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Code Conversion

Angular measurement systems play a vital role in mathematics, physics, and engineering. One such system is gradians, which divides a right angle into 100 units. Radians, on the other hand, are a more fundamental angular measurement used extensively in mathematics and physics. Converting angles from gradians to radians is an important task that involves understanding these measurement systems and the relationships between them.

## Problem Statement and Description

The task is to convert an angle given in gradians to its equivalent value in radians. Radians are a unit of angular measurement that relates the angle to the length of the radius of a circle. The formula to convert from gradians to radians is `(gradian * π) / 200`, where π (pi) is a mathematical constant approximately equal to 3.14159. This formula takes the given angle in gradians, multiplies it by π, and then divides by 200 to obtain the equivalent angle in radians.

## Example

Let's take an example to illustrate the problem. Suppose we have an angle of 60 gradians that we want to convert to radians. Using the formula:

``````Radian = (Gradian * π) / 200
Radian = (60 * π) / 200

So, 60 gradians is approximately equal to 0.94248 radians.

## Idea to Solve the Problem

To solve this problem, we need to create a program that takes an angle in gradians as input, applies the conversion formula, and then outputs the equivalent angle in radians. We will use a function to perform this conversion, and the main program will call this function for different test cases.

## Pseudocode

Here's the pseudocode for the program:

``````function gradian_to_radian(gradian):
radian = (gradian * π) / 200
``````

## Algorithm Explanation

1. Define the `gradian_to_radian` function that takes a parameter `gradian`.
2. Inside the function, calculate the equivalent radian using the formula `(gradian * π) / 200`.
3. Return the calculated radian.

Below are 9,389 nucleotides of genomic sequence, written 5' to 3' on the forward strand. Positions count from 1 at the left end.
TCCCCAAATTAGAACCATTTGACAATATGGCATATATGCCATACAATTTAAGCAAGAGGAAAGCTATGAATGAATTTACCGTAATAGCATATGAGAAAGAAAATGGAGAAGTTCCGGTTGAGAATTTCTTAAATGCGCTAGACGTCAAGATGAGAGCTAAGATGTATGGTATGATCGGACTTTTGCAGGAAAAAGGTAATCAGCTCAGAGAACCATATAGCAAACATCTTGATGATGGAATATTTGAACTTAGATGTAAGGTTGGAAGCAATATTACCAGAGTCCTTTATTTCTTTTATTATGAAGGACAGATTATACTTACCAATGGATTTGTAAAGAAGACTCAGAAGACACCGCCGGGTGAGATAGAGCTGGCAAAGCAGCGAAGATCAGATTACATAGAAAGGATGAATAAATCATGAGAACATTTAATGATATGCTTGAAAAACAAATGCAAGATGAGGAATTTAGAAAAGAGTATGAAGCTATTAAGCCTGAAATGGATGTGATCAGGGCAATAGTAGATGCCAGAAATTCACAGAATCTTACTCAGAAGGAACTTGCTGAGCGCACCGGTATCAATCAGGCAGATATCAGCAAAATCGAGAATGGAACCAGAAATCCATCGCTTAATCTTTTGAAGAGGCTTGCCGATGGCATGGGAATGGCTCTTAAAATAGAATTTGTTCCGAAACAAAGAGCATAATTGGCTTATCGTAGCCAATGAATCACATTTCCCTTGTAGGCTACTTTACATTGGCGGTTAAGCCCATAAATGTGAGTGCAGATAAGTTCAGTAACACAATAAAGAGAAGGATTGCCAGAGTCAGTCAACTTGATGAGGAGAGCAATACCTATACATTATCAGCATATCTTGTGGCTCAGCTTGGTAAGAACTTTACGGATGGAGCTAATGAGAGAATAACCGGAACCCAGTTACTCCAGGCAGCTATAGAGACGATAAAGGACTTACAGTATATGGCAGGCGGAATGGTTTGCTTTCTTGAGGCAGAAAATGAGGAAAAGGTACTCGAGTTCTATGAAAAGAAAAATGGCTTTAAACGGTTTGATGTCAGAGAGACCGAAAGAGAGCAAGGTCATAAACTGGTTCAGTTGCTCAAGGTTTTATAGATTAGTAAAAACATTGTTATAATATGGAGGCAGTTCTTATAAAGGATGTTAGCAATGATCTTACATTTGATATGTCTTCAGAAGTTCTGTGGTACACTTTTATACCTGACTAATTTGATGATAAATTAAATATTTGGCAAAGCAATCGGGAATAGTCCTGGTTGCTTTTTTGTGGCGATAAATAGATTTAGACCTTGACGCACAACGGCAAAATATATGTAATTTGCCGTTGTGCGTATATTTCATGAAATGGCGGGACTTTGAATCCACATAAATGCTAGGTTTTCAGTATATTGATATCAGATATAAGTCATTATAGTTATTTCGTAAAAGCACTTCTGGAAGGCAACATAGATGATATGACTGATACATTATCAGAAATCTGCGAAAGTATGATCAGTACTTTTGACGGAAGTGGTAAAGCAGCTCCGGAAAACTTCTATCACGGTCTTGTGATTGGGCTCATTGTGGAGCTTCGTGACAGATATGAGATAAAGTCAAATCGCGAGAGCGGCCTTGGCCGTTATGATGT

4. In the `main` program, call the `gradian_to_radian` function with different test cases: 1, 50.80, and 70.50.
5. Print the results.

## Program Solution

``````//C Program
#include <stdio.h>

#include <math.h>

{
// Formula : (gradian*π)/200
double radian = (gradian * M_PI) / 200;
//Display result
}
int main()
{
//Simple test
return 0;
}``````

#### Output

``````Gradian : 1.000000  radian : 0.015708
``````/*
Java program
*/
class MyMath
{
{
// Formula : (gradian*π)/200
double radian = (gradian * Math.PI) / 200;
System.out.print("Gradian : " + gradian + " radian : " + radian + "\n");
}
public static void main(String[] args)
{
MyMath obj = new MyMath();
//Simple test
}
}``````

#### Output

``````Gradian : 1.0 radian : 0.015707963267948967
``````/*
C++ program
*/
#include<iostream>
#include<math.h>
using namespace std;
class MyMath
{
public:
{
// Formula : (gradian*π)/200
double radian = (gradian * M_PI) / 200;
cout << "Gradian : " << gradian << " radian : " << radian << "\n";
}
};
int main()
{
MyMath obj = MyMath();
//Simple test
return 0;
}``````

#### Output

``````Gradian : 1 radian : 0.015708
``````/*
C# program
*/
using System;
class MyMath
{
{
// Formula : (gradian*π)/200
double radian = (gradian * Math.PI) / 200;
Console.Write("Gradian : " + gradian + " radian : " + radian + "\n");
}
public static void Main(String[] args)
{
MyMath obj = new MyMath();
//Simple test
}
}``````

#### Output

``````Gradian : 1 radian : 0.015707963267949
``````<?php
/*
Php program
*/
class MyMath
{
{
// Formula : (gradian*π)/200
\$radian = (\$gradian * M_PI) / 200;
}
}

function main()
{
\$obj = new MyMath();
//Simple test
}
main();``````

#### Output

``````Gradian : 1 radian : 0.015707963267949
``````/*
Node Js program
*/
class MyMath
{
{
// Formula : (gradian*π)/200
var radian = (gradian * Math.PI) / 200;
process.stdout.write("Gradian : " + gradian + " radian : " + radian + "\n");
}
}

function main()
{
var obj = new MyMath();
//Simple test
}
main();``````

#### Output

``````Gradian : 1 radian : 0.015707963267948967
``````#   Python 3 program
import math
class MyMath :
# Find the radian of given gradian
#  Formula : (gradian*π)/200
radian = (gradian * math.pi) / 200

def main() :
obj = MyMath()
# Simple test

if __name__ == "__main__": main()``````

#### Output

``````Gradian :  1  radian :  0.015707963267948967
``````#   Ruby program

class MyMath

# Find the radian of given gradian

#  Formula : (gradian*π)/200
radian = (gradian * Math::PI) / 200
end
end
def main()

obj = MyMath.new()
# Simple test
end
main()``````

#### Output

``````Gradian : 1 radian : 0.015707963267948967
``````
``````/*
Scala program
*/
class MyMath
{
// Formula : (gradian*π)/200
var radian: Double = (gradian * Math.PI) / 200;
print("Gradian : " + gradian + " radian : " + radian + "\n");
}
}
object Main
{
def main(args: Array[String]): Unit = {
var obj: MyMath = new MyMath();
//Simple test
}
}``````

#### Output

``````Gradian : 1.0 radian : 0.015707963267948967
``````/*
Swift program
*/
import Foundation
class MyMath
{
{
// Formula : (gradian*π)/200
let radian: Double = (gradian * Double.pi) / 200;
}
}
func main()
{
let obj: MyMath = MyMath();
//Simple test
}
main();``````

#### Output

``````Gradian :  1.0  radian :  0.015707963267949

## Time Complexity

Similar to the previous problem, the time complexity of this program is constant for each conversion. It involves basic arithmetic operations like multiplication and division, and the number of operations remains consistent regardless of the input gradians. Thus, the time complexity is O(1).

## Comment

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